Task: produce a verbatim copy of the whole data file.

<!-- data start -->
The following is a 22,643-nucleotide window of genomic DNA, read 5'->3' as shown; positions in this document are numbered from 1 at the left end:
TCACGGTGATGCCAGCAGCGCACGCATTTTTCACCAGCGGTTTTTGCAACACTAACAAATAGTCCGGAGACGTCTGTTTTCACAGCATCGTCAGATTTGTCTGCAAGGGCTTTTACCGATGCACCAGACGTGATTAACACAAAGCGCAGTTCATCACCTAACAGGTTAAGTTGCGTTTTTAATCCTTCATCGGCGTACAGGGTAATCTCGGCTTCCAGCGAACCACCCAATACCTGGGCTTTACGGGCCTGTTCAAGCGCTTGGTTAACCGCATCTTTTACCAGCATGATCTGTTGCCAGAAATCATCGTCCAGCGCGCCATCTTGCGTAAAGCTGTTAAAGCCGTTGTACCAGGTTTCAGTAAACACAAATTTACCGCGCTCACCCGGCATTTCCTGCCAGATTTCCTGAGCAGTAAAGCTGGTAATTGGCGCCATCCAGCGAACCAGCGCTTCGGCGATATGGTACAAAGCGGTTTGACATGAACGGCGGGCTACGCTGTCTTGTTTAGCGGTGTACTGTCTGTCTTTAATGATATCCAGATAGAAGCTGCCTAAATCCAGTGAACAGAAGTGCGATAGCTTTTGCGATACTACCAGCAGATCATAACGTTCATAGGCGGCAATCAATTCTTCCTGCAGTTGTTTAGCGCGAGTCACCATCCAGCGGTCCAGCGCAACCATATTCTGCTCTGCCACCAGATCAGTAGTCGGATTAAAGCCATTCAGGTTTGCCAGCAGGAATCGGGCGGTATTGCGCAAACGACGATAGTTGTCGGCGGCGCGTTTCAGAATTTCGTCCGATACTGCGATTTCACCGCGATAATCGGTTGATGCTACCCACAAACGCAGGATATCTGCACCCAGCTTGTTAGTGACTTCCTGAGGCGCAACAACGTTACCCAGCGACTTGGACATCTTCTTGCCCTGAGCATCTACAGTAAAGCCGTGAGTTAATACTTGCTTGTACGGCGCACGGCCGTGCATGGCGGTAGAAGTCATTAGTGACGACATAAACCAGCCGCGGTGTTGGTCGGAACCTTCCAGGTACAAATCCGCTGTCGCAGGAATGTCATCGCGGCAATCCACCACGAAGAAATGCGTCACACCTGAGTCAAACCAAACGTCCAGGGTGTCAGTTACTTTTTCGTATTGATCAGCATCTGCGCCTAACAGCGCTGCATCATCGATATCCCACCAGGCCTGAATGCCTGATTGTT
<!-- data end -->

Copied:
The following is a 22,643-nucleotide window of genomic DNA, read 5'->3' as shown; positions in this document are numbered from 1 at the left end:
TCACGGTGATGCCAGCAGCGCACGCATTTTTCACCAGCGGTTTTTGCAACACTAACAAATAGTCCGGAGACGTCTGTTTTCACAGCATCGTCAGATTTGTCTGCAAGGGCTTTTACCGATGCACCAGACGTGATTAACACAAAGCGCAGTTCATCACCTAACAGGTTAAGTTGCGTTTTTAATCCTTCATCGGCGTACAGGGTAATCTCGGCTTCCAGCGAACCACCCAATACCTGGGCTTTACGGGCCTGTTCAAGCGCTTGGTTAACCGCATCTTTTACCAGCATGATCTGTTGCCAGAAATCATCGTCCAGCGCGCCATCTTGCGTAAAGCTGTTAAAGCCGTTGTACCAGGTTTCAGTAAACACAAATTTACCGCGCTCACCCGGCATTTCCTGCCAGATTTCCTGAGCAGTAAAGCTGGTAATTGGCGCCATCCAGCGAACCAGCGCTTCGGCGATATGGTACAAAGCGGTTTGACATGAACGGCGGGCTACGCTGTCTTGTTTAGCGGTGTACTGTCTGTCTTTAATGATATCCAGATAGAAGCTGCCTAAATCCAGTGAACAGAAGTGCGATAGCTTTTGCGATACTACCAGCAGATCATAACGTTCATAGGCGGCAATCAATTCTTCCTGCAGTTGTTTAGCGCGAGTCACCATCCAGCGGTCCAGCGCAACCATATTCTGCTCTGCCACCAGATCAGTAGTCGGATTAAAGCCATTCAGGTTTGCCAGCAGGAATCGGGCGGTATTGCGCAAACGACGATAGTTGTCGGCGGCGCGTTTCAGAATTTCGTCCGATACTGCGATTTCACCGCGATAATCGGTTGATGCTACCCACAAACGCAGGATATCTGCACCCAGCTTGTTAGTGACTTCCTGAGGCGCAACAACGTTACCCAGCGACTTGGACATCTTCTTGCCCTGAGCATCTACAGTAAAGCCGTGAGTTAATACTTGCTTGTACGGCGCACGGCCGTGCATGGCGGTAGAAGTCATTAGTGACGACATAAACCAGCCGCGGTGTTGGTCGGAACCTTCCAGGTACAAATCCGCTGTCGCAGGAATGTCATCGCGGCAATCCACCACGAAGAAATGCGTCACACCTGAGTCAAACCAAACGTCCAGGGTGTCAGTTACTTTTTCGTATTGATCAGCATCTGCGCCTAACAGCGCTGCATCATCGATATCCCACCAGGCCTGAATGCCTGATTGTT